So when Tim White, senior associate at soil and landscape consultancy Tim O’Hare Associates, spoke to the Institute of Chartered Foresters recently on the challenges of creating the park’s landscape, members were all ears.
The company was responsible for design, overseeing installation, and monitoring the seven different soil types required to support a range of planting environments on the park.
The Queen Elizabeth Olympic Park is now an exemplar for other schemes on former industrial urban land where the soil has been remediated and/or augmented to create suitable topsoils.
At the presentation held at the park, White covered problems to look for with urban soils, including compaction, variability, the inclusion of foreign matter such as bricks, concrete and glass, chemical contamination and poor drainage.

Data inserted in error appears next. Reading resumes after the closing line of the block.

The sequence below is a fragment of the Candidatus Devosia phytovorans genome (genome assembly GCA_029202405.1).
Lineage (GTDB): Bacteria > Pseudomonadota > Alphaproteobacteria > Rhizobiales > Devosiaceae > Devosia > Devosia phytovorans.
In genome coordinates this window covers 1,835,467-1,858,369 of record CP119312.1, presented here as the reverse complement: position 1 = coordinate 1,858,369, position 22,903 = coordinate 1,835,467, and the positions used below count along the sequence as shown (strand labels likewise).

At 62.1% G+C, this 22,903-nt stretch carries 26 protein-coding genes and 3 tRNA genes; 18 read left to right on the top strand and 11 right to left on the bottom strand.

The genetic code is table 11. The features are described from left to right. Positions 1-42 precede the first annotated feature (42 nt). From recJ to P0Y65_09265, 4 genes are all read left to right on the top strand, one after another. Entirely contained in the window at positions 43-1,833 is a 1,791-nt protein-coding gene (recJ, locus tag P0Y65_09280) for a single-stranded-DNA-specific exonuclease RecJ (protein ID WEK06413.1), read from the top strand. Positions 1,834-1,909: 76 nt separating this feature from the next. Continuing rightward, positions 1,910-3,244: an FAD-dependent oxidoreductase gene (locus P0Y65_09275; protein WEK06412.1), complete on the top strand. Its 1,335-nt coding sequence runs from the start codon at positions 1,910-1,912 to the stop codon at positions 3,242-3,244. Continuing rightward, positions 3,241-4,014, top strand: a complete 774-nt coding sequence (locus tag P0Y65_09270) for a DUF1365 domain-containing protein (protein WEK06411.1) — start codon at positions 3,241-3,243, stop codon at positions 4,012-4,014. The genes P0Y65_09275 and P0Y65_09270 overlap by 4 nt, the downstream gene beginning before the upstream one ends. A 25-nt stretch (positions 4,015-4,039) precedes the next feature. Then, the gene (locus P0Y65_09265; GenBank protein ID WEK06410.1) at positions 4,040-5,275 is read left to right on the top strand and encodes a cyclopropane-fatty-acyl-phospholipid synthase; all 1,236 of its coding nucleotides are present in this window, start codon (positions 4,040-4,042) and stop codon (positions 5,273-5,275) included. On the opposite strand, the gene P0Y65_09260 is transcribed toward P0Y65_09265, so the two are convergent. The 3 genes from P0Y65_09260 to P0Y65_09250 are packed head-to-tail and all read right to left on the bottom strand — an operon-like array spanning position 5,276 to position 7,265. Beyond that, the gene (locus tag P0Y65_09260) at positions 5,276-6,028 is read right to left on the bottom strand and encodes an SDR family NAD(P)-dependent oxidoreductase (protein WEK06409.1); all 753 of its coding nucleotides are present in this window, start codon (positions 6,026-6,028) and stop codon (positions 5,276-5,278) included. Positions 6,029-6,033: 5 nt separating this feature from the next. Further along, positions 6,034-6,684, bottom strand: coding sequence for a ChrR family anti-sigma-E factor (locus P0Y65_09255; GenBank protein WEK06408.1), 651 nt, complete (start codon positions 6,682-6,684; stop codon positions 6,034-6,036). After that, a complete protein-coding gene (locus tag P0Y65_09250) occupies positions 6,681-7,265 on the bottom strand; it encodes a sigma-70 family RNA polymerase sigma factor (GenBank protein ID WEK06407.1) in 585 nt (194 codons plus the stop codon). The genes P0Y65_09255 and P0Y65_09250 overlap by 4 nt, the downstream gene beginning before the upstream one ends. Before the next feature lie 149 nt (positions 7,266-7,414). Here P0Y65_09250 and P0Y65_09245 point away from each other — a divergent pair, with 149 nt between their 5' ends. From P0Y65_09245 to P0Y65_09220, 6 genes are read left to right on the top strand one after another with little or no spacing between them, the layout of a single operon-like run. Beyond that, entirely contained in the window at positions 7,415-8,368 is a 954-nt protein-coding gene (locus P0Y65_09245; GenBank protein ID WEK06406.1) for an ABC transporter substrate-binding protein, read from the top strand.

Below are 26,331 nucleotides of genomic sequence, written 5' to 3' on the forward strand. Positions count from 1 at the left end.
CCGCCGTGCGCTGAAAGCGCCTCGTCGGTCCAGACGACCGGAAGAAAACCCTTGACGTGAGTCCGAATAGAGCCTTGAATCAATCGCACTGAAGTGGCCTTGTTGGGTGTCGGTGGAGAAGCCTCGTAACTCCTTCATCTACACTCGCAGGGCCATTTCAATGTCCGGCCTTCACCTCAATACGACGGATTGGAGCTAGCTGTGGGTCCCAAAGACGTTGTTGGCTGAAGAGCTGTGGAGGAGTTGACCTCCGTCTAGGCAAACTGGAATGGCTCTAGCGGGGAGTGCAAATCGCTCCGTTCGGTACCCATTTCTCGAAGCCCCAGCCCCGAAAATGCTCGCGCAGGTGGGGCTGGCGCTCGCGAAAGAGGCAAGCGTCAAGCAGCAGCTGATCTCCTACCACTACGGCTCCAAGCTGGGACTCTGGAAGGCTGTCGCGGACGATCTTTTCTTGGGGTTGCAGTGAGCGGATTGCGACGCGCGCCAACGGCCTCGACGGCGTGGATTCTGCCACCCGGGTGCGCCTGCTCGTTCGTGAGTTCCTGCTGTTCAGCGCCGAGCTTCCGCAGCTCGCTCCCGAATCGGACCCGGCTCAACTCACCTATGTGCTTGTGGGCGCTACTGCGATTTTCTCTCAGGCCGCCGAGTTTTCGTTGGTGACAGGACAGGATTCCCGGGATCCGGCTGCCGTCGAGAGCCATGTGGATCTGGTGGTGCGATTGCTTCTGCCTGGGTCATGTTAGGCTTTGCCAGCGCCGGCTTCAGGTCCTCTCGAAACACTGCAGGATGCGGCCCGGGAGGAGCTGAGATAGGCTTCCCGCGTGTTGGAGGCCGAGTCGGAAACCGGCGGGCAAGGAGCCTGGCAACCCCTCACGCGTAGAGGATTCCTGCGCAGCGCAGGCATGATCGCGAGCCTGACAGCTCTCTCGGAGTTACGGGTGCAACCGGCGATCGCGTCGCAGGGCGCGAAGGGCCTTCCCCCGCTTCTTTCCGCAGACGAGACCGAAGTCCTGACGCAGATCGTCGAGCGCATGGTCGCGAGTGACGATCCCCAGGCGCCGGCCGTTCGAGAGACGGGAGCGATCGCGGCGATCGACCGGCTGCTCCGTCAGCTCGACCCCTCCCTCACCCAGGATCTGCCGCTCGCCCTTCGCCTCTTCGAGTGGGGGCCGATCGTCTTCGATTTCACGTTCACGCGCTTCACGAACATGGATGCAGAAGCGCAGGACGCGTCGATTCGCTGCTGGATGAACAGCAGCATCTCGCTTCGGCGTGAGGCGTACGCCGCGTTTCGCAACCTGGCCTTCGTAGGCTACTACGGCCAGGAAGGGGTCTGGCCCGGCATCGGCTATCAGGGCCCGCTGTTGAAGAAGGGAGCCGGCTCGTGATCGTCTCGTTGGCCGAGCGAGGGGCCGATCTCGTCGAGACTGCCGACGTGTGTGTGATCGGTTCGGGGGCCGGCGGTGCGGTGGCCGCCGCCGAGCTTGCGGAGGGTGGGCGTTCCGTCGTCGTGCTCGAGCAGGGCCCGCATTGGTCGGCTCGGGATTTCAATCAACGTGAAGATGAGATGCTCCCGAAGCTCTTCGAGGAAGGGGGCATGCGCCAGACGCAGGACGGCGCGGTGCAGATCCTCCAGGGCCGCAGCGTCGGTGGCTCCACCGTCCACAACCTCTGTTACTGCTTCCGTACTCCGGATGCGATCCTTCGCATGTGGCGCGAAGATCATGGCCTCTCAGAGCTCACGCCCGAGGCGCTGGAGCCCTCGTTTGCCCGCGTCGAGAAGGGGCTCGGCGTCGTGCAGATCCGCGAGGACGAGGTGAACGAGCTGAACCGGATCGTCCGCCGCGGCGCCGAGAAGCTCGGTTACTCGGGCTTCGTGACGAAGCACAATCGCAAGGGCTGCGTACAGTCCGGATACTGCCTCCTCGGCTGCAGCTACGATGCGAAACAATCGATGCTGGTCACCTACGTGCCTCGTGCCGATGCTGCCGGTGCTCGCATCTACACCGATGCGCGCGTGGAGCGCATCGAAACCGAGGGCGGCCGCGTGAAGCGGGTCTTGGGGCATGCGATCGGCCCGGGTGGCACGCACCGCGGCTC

He also gave an overview of the Olympic Park soil strategy for landscape construction on the site, including the design of a soil remediation strategy whilst working within challenging programme constraints around drainage and sustainability.
White and Tim O’Hare Associates are currently working on a number of projects involving surveying and analysing urban soils, including for the Royal Parks.